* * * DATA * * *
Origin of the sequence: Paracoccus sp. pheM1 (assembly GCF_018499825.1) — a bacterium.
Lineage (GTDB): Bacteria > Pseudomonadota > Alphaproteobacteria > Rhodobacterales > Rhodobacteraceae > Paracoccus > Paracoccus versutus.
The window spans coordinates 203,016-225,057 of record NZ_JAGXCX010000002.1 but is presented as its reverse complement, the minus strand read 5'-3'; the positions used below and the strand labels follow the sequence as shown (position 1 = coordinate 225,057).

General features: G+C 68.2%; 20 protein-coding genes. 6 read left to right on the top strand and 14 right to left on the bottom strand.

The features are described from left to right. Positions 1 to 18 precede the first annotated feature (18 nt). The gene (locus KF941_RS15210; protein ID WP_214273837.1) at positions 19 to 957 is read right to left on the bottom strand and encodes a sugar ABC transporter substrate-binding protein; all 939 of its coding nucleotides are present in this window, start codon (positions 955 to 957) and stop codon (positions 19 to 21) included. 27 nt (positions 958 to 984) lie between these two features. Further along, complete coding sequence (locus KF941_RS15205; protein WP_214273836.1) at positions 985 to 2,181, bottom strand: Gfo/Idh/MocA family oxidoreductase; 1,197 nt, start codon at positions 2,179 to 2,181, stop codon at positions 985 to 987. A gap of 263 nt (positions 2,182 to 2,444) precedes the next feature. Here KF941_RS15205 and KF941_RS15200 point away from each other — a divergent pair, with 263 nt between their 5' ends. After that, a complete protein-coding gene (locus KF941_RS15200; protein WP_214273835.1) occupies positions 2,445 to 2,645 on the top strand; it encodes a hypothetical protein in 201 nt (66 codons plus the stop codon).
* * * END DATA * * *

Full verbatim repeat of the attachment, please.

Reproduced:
Origin of the sequence: Paracoccus sp. pheM1 (assembly GCF_018499825.1) — a bacterium.
Lineage (GTDB): Bacteria > Pseudomonadota > Alphaproteobacteria > Rhodobacterales > Rhodobacteraceae > Paracoccus > Paracoccus versutus.
The window spans coordinates 203,016-225,057 of record NZ_JAGXCX010000002.1 but is presented as its reverse complement, the minus strand read 5'-3'; the positions used below and the strand labels follow the sequence as shown (position 1 = coordinate 225,057).

General features: G+C 68.2%; 20 protein-coding genes. 6 read left to right on the top strand and 14 right to left on the bottom strand.

The features are described from left to right. Positions 1 to 18 precede the first annotated feature (18 nt). The gene (locus KF941_RS15210; protein ID WP_214273837.1) at positions 19 to 957 is read right to left on the bottom strand and encodes a sugar ABC transporter substrate-binding protein; all 939 of its coding nucleotides are present in this window, start codon (positions 955 to 957) and stop codon (positions 19 to 21) included. 27 nt (positions 958 to 984) lie between these two features. Further along, complete coding sequence (locus KF941_RS15205; protein WP_214273836.1) at positions 985 to 2,181, bottom strand: Gfo/Idh/MocA family oxidoreductase; 1,197 nt, start codon at positions 2,179 to 2,181, stop codon at positions 985 to 987. A gap of 263 nt (positions 2,182 to 2,444) precedes the next feature. Here KF941_RS15205 and KF941_RS15200 point away from each other — a divergent pair, with 263 nt between their 5' ends. After that, a complete protein-coding gene (locus KF941_RS15200; protein WP_214273835.1) occupies positions 2,445 to 2,645 on the top strand; it encodes a hypothetical protein in 201 nt (66 codons plus the stop codon).